TACOMA, Wash. -- Washington- and Alaska-based soldiers driving a new version of the Army's eight-wheeled Stryker infantry vehicle are walking away from significant improvised explosives in Afghanistan, according to lawmakers and Army reports.
The early success of the new design suggests that Joint Base Lewis-McChord troops who deploy to Afghanistan in the near future could benefit from the added protection.
More than 3,200 Stryker soldiers in the base's 3rd Brigade, 2nd Infantry Division are scheduled to deploy to Afghanistan this winter, the Pentagon announced Friday.
The so-called Stryker "double V hull" brings extra armor and a new design to divert an explosion's impact away from soldiers inside the vehicle. It has a slanted underside instead of the traditional flat-bottom Stryker that Lewis-McChord soldiers have driven for the eight years it's been used in combat.
It was designed to protect soldiers from improvised explosive devices, the buried bombs that have been the weapon of choice against American soldiers in Iraq and Afghanistan.
"This is a quick fix, and it appears to have worked," said Loren Thompson, a defense analyst at the Lexington Institute who has spoken with civilian and military leaders about the new Strykers. "What they needed was a design change that would channel the blast wave away from the crew, and they have found it."
The Army commissioned the new design from manufacturer General Dynamics last year and started sending it into the field this summer. USA Today first reported on the new Stryker design's success this month.
"We have seen a substantial decrease in casualties, and this is an important accomplishment that our military, local service members, General Dynamics and their workers can be very proud of," said Rep. Adam Smith, D-Tacoma, the ranking member of the House Armed Services Committee.
Army reports about the vehicle say the new Stryker passed its first major test in July during an attack on a group of Alaska soldiers from the 1st Brigade, 25th Infantry Division -- a Stryker brigade formerly based at Lewis-McChord. The soldiers survived an incident in which they struck the kind of roadside bomb that has caused serious casualties in the past.
It was compared to an October 2009 attack in Afghanistan that killed seven soldiers from Lewis-McChord's 5th Brigade, 2nd Infantry Division. That brigade lost 37 soldiers in its yearlong deployment, the vast majority of whom were killed in bombings.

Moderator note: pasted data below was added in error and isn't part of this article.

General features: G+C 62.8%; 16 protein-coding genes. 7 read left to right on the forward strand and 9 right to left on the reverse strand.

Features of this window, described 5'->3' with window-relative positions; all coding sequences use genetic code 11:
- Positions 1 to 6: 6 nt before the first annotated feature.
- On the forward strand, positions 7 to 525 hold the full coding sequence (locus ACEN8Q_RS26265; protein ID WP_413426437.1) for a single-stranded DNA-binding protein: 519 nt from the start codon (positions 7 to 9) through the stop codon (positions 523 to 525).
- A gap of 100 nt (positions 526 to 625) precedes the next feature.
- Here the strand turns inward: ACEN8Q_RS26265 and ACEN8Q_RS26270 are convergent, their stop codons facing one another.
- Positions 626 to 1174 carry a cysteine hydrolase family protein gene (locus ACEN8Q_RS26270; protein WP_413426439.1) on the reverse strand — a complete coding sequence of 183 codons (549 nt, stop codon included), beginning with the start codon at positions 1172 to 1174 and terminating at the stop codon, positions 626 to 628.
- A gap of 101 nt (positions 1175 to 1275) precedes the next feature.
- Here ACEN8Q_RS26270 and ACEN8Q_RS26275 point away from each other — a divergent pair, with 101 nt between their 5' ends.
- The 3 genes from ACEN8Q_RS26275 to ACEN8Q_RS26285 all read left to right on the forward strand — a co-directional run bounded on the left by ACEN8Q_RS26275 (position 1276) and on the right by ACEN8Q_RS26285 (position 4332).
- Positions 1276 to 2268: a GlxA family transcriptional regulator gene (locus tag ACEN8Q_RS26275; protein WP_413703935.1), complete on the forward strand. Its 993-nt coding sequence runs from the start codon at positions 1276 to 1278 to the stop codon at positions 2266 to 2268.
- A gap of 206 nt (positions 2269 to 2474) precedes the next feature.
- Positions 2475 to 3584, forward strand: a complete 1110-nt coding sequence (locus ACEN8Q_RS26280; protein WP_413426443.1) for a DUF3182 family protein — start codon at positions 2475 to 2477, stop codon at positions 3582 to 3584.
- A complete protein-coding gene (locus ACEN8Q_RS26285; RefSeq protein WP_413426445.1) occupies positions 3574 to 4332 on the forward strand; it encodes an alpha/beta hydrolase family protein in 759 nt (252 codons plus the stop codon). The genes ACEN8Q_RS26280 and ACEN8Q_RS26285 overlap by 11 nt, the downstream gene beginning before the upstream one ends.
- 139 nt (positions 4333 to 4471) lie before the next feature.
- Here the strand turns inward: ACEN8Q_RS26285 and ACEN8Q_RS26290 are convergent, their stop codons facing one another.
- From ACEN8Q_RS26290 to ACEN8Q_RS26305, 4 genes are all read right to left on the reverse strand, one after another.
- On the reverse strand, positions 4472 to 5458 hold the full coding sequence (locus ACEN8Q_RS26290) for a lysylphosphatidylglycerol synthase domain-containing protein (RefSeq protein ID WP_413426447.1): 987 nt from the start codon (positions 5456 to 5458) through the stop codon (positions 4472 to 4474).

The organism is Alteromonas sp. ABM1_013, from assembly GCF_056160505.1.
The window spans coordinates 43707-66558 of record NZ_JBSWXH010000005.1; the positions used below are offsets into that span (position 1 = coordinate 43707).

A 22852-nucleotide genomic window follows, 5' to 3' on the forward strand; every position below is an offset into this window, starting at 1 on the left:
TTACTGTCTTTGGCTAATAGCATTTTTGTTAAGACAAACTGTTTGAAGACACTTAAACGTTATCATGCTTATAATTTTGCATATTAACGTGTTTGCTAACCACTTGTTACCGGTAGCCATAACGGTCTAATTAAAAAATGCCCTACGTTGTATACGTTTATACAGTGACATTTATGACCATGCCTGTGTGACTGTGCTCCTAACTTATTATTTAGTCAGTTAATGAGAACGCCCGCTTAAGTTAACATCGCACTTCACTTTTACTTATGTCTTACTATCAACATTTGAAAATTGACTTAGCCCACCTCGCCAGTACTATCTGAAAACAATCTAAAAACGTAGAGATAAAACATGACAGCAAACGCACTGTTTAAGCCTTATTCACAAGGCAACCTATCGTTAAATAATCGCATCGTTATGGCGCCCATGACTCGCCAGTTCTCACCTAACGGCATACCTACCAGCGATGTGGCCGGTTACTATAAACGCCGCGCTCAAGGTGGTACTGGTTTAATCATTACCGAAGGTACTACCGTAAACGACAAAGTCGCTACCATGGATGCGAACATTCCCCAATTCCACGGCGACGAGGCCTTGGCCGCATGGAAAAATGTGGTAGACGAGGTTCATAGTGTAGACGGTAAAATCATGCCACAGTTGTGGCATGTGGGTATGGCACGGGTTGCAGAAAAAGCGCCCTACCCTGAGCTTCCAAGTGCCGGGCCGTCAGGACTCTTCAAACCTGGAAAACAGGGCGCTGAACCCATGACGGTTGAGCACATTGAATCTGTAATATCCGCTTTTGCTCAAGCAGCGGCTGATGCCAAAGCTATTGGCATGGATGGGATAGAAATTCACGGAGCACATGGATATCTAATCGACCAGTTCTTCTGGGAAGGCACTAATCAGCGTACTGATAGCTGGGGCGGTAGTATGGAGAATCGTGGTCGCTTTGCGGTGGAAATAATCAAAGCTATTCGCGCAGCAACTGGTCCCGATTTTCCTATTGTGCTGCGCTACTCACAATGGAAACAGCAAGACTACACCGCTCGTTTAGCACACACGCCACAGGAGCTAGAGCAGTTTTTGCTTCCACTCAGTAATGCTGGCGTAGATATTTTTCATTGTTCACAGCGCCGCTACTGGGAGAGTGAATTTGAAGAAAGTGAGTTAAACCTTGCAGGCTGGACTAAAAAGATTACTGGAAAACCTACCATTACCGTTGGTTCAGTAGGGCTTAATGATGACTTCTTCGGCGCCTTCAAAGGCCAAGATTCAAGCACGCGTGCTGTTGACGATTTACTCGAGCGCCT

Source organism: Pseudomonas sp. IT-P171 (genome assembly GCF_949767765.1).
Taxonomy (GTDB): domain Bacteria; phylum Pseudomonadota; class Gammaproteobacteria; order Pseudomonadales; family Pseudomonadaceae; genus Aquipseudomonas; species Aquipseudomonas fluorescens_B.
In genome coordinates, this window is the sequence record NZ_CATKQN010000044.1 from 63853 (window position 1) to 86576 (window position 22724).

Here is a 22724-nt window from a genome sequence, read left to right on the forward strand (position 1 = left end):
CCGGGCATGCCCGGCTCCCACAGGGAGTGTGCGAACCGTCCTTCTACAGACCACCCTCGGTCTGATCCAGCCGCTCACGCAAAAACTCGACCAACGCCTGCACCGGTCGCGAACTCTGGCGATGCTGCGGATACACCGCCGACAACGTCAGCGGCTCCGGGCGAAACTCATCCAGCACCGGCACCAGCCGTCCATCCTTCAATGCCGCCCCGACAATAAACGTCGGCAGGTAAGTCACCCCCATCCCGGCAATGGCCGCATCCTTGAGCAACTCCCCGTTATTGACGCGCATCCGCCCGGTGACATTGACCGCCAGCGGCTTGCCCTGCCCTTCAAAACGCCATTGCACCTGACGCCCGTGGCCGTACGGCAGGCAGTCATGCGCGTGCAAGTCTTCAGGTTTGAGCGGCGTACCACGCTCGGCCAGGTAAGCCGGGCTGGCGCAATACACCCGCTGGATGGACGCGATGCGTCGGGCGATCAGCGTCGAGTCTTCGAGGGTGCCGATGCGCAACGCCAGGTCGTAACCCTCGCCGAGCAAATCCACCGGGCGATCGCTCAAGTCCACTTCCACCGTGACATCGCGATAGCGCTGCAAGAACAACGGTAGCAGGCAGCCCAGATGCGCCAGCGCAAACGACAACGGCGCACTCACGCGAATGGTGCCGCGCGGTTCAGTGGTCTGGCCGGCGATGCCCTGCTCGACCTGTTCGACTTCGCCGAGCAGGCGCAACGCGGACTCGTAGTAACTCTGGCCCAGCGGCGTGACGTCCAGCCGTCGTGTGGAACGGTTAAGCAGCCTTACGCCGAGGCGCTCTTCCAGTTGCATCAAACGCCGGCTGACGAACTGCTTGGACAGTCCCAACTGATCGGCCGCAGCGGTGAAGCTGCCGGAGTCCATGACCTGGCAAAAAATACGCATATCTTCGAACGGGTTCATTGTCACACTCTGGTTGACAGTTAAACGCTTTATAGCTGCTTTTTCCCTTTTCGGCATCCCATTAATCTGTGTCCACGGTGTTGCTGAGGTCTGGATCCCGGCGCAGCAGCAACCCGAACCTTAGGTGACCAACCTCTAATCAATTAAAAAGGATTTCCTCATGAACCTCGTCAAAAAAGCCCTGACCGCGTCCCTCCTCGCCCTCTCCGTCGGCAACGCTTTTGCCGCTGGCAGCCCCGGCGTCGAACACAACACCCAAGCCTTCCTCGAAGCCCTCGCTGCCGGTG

The Alaska soldiers "had a series of (improvised explosive device) experience not unlike the fatal one they had a while back," Thompson said, referring to the seven soldiers who died together in 2009. "But the vehicles have much improved for survivability."
The publishers of a defense-industry newsletter called Inside the Army obtained an after-action report from the recent explosion that quoted two soldiers who were inside the Stryker.
"I certainly have more trust and confidence going outside the wire in the new double-V hull," said Pfc. Johnathan Arteaga, who was driving the vehicle, according to the newsletter.
"The (double V hull) performed well in my eyes, especially considering the relatively minor injuries sustained by the crew members," said Pfc. Derek Cook.
Army officials in May announced they'd be sending 150 of the new Strykers to Afghanistan with another 140 vehicles in production.
The Army has ordered 450 double V hull Strykers. A Stryker brigade typically has about 300 of the vehicles.
The Army has seven Stryker brigades; three are stationed at Lewis-McChord.
Rep. Norm Dicks, D-Belfair, said the early reports could persuade lawmakers and the Pentagon to buy more of the "double V hull" Strykers, or to refit existing ones with the new design. "I've been a big supporter of this, and I'm still pushing the Army in it," said Dicks, the ranking member of the House subcommittee for defense appropriations. "This will give us some very powerful combat data to talk to them about."
Army officials did not return calls for comment for this story. General Dynamics officials could not comment.
Dicks said he had heard some concerns that added weight for the new Strykers could make them slower to accelerate. It's not clear whether that's a significant change; Strykers were originally designed as a medium-weight troop carrier - an alternative between heavy armor and light infantry.
"One of the great benefits of a Stryker is it's not as noisy and they don't hear it coming," Dicks said. "The most important thing is survivability of the group. If it's a little heavier and the crew survived, we probably have to put up with it."